100th anniversary of Victoria Cross award

Saturday 23 July marked the 100th anniversary of former Redwood Park local John Leak being awarded the Victoria Cross.

John Leak

Private John Leak. There is a framed photograph of Private Leak in the Tea Tree Gully Civic Reception.

Private Leak received the highest award for gallantry for his action during the battle of Pozières in France.

He was born in Portsmouth, England in 1892 and came to Australia as a young boy. In January 1915, Leak enlisted in the Australian Imperial Force  and served on Gallipoli.

He next accompanied his unit to France, in time to be thrown into bloody fighting at an intense battle at Pozières. Leak’s solo attack with bombs and a bayonet on a German post stood out.

His citation reads:

No. 2053 Pte. John Leak, Aus. Infy.
‘For most conspicuous bravery. He was one of a party which finally captured an enemy strong point. At one assault, when the enemy’s bombs were outranging ours, Private Leak jumped out of the trench, ran forward under heavy machine-gun fire at close range, and threw three bombs into the enemy’s bombing post. He then jumped into the post and bayonetted three unwounded enemy bombers.

Later, when the enemy in overwhelming numbers was driving his party back, he was always the last to withdraw at each stage, and kept on throwing bombs.

His courage and energy had such an effect on the enemy that, on the arrival of reinforcements, the whole trench was recaptured.’

Later in the war, after his heroic efforts at Pozières Private Leak was severly gassed, but managed to survive and returned to Australia.

After a few jobs, Leak became a garage proprietor in Western Australia, before retiring to Redwood Park South Australia, where he lived and later died.

Leak suffered greatly from his experiences during the war and tried to sell his Victoria Cross medal several times in his life.

Bravest of the Brave Exhibition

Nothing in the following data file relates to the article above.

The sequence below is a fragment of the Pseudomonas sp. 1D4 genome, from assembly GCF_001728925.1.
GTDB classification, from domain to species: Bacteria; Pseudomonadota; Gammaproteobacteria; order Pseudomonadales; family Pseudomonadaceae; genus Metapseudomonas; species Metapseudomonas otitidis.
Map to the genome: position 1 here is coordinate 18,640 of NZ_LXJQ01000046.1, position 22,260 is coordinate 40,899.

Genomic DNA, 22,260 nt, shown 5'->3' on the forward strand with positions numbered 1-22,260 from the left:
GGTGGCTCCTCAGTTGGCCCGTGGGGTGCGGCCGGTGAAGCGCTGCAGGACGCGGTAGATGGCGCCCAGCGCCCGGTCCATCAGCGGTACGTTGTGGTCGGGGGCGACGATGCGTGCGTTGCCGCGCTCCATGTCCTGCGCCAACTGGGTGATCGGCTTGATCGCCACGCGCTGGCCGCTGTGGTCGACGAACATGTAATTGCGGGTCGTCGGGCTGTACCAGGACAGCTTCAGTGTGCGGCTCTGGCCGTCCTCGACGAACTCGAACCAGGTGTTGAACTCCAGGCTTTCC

This moving exhibition tells the stories of the eight South Australians awarded the Victoria Cross in World War I.

Up close

It will be on display for everyone to see in the Tea Tree Gully Library throughout October and tells the personal stories of eight ordinary men who on one day of their lives, under extraordinary circumstances, demonstrated extraordinary heroism for their comrades and country.

All of the men have some kind of connection to South Australia. Some were born or educated here, some enlisted here, while others lived here either before or after the war.

The eight men were Arthur Blackburn, Phillip Davey, Roy Inwood, Jorgen Jensen, John Leak, Arthur Sullivan, Lawrence Weathers and James Park Woods. They came from all walks of life, both from the city and the country. Among them was a lawyer, a banker, a former miner, teamster and a vigneron.

Although it serves to commemorate their bravery and sacrifice, Bravest of the Brave nevertheless attempts to also show how the war affected these men for the rest of their lives.


Bravest of the Brave is one of many projects that has been prepared to commemorate the centenary of World War I in 2014. The exhibition gives an introduction to World War I and South Australia’s part in the conflict, a brief history of the Victoria Cross and a short profile of each of the eight men.

It will be on display throughout October.